Ideal body size identified
(Medical Xpress)—The ideal male and female bodies according to each of the sexes have been identified by researchers at Newcastle University using a special 3D design programme.
The findings, published today in the journal PLOS One, reveal the remarkable similarities and differences in what men and women find attractive but also what they perceive to be attractive in their own sex. The research is part of a bigger project looking at the causes of, and possible treatments for, anorexia.
Eighty heterosexual men and women, average age 19, were asked what the ideal body size and shape was they wanted for themselves and their partners and what the important physical features in this ideal were. They used the design programme to create their ultimate body shapes and the researchers used this to calculate BMI and measure other factors such as waist and chest size.
Interestingly both sexes selected images for the opposite sex and themselves which were of healthy body sizes.
However they also over-played the importance of a large upper body. For example women over-emphasised chest size while men beefed up their legs and chest.
Thirty nine of the forty women had a higher BMI than their designed body would have had, while half the men were heavier than their ideal body shape.
Using the programme the shape and size of a 3D body can be altered in over 90 independent dimensions using sliders, allowing each participant to create the exact size and shape of the body they want.
Predictably the most important feature for the ideal female body seems to be a very slim body, a BMI of approximately 19, which is only just in the healthy range at the bottom of BMI scale. This was true both of the female ideal produced by women and the ideal female partner's body set by the men.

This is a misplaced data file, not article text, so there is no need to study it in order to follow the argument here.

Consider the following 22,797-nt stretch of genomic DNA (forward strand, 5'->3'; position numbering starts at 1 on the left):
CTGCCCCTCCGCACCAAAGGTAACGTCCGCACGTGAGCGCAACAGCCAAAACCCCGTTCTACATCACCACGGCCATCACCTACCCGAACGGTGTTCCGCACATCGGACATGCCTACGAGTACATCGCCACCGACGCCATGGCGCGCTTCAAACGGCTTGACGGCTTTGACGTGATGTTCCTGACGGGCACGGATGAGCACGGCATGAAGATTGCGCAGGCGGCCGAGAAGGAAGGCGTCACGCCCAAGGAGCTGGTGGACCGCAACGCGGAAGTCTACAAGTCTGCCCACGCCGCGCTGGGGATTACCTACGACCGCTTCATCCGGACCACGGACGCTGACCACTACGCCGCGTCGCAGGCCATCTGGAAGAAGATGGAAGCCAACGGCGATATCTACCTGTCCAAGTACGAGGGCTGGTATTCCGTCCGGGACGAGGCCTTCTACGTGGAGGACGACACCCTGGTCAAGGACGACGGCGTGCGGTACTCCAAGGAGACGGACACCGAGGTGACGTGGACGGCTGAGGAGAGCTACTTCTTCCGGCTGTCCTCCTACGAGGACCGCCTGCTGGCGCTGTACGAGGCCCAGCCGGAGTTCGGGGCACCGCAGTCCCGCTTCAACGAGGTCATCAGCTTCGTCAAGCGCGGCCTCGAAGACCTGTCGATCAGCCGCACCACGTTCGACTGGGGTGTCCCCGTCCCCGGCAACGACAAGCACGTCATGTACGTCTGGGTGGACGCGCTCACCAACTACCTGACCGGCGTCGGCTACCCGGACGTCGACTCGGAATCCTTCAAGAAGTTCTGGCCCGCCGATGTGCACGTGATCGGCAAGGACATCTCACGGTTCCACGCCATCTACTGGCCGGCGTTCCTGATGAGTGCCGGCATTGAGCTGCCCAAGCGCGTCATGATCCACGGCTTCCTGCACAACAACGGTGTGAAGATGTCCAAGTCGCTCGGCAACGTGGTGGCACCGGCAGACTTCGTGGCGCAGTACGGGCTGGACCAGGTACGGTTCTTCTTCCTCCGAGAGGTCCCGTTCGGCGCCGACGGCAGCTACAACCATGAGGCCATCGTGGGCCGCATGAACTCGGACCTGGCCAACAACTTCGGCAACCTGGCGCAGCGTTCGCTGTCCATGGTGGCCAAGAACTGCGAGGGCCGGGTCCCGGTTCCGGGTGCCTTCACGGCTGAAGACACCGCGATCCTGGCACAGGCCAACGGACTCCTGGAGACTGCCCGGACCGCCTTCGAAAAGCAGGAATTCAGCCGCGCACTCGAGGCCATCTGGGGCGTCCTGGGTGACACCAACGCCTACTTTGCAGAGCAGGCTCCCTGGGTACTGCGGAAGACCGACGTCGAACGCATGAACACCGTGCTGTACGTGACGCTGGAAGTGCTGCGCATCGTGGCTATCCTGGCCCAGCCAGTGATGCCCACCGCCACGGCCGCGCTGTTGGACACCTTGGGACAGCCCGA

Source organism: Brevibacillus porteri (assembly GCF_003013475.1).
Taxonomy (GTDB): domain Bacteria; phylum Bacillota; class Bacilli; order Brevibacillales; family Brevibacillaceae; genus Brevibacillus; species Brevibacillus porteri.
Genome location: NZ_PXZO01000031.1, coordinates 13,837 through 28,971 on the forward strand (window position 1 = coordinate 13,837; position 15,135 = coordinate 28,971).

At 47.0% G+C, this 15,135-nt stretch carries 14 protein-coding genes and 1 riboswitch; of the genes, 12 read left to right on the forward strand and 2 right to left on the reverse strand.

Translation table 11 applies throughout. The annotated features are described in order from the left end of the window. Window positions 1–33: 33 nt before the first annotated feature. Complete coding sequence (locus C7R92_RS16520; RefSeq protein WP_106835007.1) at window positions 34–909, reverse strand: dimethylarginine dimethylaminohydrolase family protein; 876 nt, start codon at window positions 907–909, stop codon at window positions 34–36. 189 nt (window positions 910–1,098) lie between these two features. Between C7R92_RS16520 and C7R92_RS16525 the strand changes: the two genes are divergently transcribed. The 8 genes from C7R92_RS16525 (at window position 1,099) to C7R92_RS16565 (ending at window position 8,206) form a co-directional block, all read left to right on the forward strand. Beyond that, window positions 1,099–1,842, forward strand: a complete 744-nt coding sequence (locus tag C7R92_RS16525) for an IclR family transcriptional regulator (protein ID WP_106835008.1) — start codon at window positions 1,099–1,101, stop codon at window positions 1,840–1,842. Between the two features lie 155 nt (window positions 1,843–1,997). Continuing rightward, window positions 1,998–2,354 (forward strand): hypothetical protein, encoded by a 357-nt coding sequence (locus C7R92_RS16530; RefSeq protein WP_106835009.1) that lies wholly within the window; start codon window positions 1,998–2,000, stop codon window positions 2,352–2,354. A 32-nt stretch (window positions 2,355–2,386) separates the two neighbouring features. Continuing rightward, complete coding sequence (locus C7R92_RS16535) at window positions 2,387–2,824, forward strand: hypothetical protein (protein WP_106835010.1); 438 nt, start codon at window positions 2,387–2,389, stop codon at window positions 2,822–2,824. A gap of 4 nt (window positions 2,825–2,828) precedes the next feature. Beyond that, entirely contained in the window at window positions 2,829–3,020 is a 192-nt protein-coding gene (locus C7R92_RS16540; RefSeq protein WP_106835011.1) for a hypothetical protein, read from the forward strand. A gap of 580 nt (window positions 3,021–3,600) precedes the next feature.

For male physical attractiveness, upper body strength seemed to be the most important feature. Both men's ideal body and women's ideal male partner's body has wide shoulders and chest and a narrow waist (the classic V-shaped torso), with a BMI of about 25, again only just in the healthy range, but this time at the top of the scale.
So both men and women agree on what is beautiful in their respective sexes, but the male and female bodies differ in what is needed to be attractive. The female body needs to be slim, but the male body needs to be big and muscular.
Lead author of the paper, Dr Martin Tovee, Reader in visual cognition at Newcastle University, said: "Previous studies have been a lot more limited in the options it gave people to select their ideal body shapes. This way gave them complete freedom to create what they thought would be attractive and what they found attractive themselves.
"Much of what we found isn't surprising, in that healthy body shapes are also the most attractive, which from an evolutionary point of view makes sense. But social factors seem to have come into play as well, with both sexes over estimating key areas such as amount of muscle or breast size.
"Neither model differed in huge amounts though so maybe men aren't from Mars and women from Venus, we're a lot closer in our opinions than that."
For the next stage of the project the team will ask the volunteers to estimate their own body size using the same programme. This will be used to identify if there is a link between weight and perceptions of weight.
Journal reference: PLoS ONE
Provided by Newcastle University
- Stress makes men appreciate heavier women: study Aug 08, 2012 | not rated yet | 0
- Watching curvaceous women feels like drugs to men: study Feb 25, 2010 | not rated yet | 0
- Study shows real partners are no match for ideal mate Oct 01, 2010 | not rated yet | 0
- Unlocking the secret of beauty: Scientists discover the complexities of attractive female bodies Sep 28, 2010 | not rated yet | 0
- Frequency of fat talk associated with increased body dissatisfaction, regardless of waistline Mar 29, 2011 | not rated yet | 0
- Motion perception revisited: High Phi effect challenges established motion perception assumptions Apr 23, 2013 | 3 / 5 (2) | 2
- Anything you can do I can do better: Neuromolecular foundations of the superiority illusion (Update) Apr 02, 2013 | 4.5 / 5 (11) | 5